The organizational chart can be used to match volunteers to committee responsibilities. As committees add and delete responsibilities, the diagram is modified and appropriate volunteers assigned.


Business managers know that to maximize productivity, they need to match the right person to the right tasks. Extension needs to have procedures in place to do the same since paid staff and volunteers are central to success. Mechanisms such as volunteer applications and interviews can help make the right decisions. Extension educators need to remember that even though they may have been involved in the same program for years, this may not necessarily be the case every volunteer or staff member. Orientation and training are essential. Providing opportunities for staff and volunteers to grow are vital to maintaining their levels of commitment. Encouraging the staff and volunteers to take on more responsibility is one way of letting them know they are crucial to the success of the programs. Involving all participants in the planning and organizational design is another way of recognizing their expertise. We should never be too busy to praise a job well done.


The final basic management principle of concern to Extension personnel is directing. Directing is less about telling people what to do than it is about motivating, communicating, and working with them in groups. Higgins (1994) describes this function of management as leading. Leadership helps volunteers and paid staff fulfill the organizational mission. A participatory management style is recommended with the Extension professional serving as a focal point to helping the team achieve results. The professional must know how to motivate others and how to communicate with them. A good manager understands group dynamics and the importance of assisting and not simply telling others what to do. The manager's role is to take a group of soloists and create a symphony of highly trained and skilled personnel working toward a common goal.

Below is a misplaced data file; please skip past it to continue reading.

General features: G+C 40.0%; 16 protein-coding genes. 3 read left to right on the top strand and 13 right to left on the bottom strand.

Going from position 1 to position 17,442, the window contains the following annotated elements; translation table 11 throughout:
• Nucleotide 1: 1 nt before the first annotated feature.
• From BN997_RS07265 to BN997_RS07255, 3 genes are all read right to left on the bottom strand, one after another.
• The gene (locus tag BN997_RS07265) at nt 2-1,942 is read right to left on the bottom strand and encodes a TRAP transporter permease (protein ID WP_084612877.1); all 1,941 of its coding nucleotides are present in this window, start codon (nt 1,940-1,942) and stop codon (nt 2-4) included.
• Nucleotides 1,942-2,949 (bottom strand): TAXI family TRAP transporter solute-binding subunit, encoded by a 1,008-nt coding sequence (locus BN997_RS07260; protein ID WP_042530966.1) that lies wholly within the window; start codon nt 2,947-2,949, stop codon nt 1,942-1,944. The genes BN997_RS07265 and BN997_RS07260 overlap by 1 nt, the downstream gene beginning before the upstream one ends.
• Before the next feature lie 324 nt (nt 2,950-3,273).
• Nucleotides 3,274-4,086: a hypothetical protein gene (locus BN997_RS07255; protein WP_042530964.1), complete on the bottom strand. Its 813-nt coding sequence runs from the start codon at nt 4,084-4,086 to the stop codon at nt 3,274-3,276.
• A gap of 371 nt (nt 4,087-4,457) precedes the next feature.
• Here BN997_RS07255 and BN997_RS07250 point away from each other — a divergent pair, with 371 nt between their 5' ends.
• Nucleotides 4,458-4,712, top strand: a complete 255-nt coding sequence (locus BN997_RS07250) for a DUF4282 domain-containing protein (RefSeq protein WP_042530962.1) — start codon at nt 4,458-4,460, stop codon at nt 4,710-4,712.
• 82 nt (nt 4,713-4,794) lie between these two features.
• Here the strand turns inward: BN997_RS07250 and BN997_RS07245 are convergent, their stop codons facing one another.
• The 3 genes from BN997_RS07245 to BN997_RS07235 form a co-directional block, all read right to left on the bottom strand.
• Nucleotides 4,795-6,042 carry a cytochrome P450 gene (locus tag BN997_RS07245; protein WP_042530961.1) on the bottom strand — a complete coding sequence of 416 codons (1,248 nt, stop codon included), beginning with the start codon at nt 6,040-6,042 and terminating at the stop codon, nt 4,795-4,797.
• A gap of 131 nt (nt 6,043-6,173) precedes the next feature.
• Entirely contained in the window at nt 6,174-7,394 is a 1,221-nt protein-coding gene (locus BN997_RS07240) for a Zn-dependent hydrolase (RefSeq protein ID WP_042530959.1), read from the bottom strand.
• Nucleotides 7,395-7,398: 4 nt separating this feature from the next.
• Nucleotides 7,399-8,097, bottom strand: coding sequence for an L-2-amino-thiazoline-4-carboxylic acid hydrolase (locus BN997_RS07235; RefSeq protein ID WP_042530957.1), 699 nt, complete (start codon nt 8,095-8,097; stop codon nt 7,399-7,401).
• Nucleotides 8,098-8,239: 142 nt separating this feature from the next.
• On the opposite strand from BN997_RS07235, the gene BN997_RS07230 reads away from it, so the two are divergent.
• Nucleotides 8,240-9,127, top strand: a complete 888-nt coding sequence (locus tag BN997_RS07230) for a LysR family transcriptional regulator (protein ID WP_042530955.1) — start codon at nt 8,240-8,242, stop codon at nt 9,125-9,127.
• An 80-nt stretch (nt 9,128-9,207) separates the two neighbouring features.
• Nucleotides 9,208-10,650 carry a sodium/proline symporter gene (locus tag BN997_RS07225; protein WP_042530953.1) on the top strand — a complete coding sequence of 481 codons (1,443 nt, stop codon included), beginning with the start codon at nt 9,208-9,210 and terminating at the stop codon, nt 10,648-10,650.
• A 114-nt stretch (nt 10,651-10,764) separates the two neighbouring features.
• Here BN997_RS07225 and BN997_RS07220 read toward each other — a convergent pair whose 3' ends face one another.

During 20 years with the Ohio State University Extension, the author used these business principles to develop a stronger 4-H program. Committees were restructured after a strategic planning process was implemented and new goals and mission were identified by volunteers and paid staff. The team worked together to determine goals and created programs to achieve these goals. The process helped the team realize necessary directional changes for the local program to achieve the mission and defined goals. To enhance staffing, job descriptions outlining specific tasks were created. Volunteers were matched to various jobs based on skill, interest, and talent. Training and orientation strategies were used. Volunteers worked on specific programs to meet objectives. Volunteers and staff all worked within their comfort zones. Additional training was provided to update them with current information and to challenge them to grow and develop as individuals and as leaders.

It was clear from the organizational chart that additional staff were needed. To increase the effectiveness of staff and volunteers, grant moneys were sought and obtained to hire additional staff and multiply program impacts. The paid staff provided some of the training for the new volunteers. The staff learned the importance of planning and the involvement of volunteers in creation and implementation of the mission. The author paid close attention to her own leadership style, attending a variety of seminars to gain an understanding of leadership as it relates to motivation, communication, and working with groups.

Today, the county has 65 middle manager volunteers who have been carefully matched by interests and abilities helping implement our shared plan. A county Extension program can be greatly enhanced through the incorporation of basic management principles as the professional carries out the mission of the land grant institution.

A high performing team can only exist if the directing or leadership function of management are incorporated. Present leadership theories involve the use of situation leadership. Fiedler (1967) addressing continency theory and Vroom and Yetton's (1973) normative theory are examples of using situational leadership to enlist staff and volunteers. The effective manager/leader combines the knowledge gained in motivational theories, communication strategies, and group dynamics to inspire and assist others.

Through the direction function of management, the goals and objectives become more than just a song, but a symphony of highly trained and skilled persons performing their tasks and duties. The 4-H program will be enhanced by the careful management and staffing patterns. Even in the staff process, those involved must never lose site of the mission and objectives for which the organization exists.


Fiedler, F. E. (1967). A Theory of Leadership Effectiveness. New York: McGraw-Hill.

Higgins, J. M. (1994). The management challenge. Down Mills, Ontario: McMillan.

Vroom, V. H. & Yetton, P. W. (1973). Leadership and decision-making. Pittsburgh: University of Pittsburgh Press.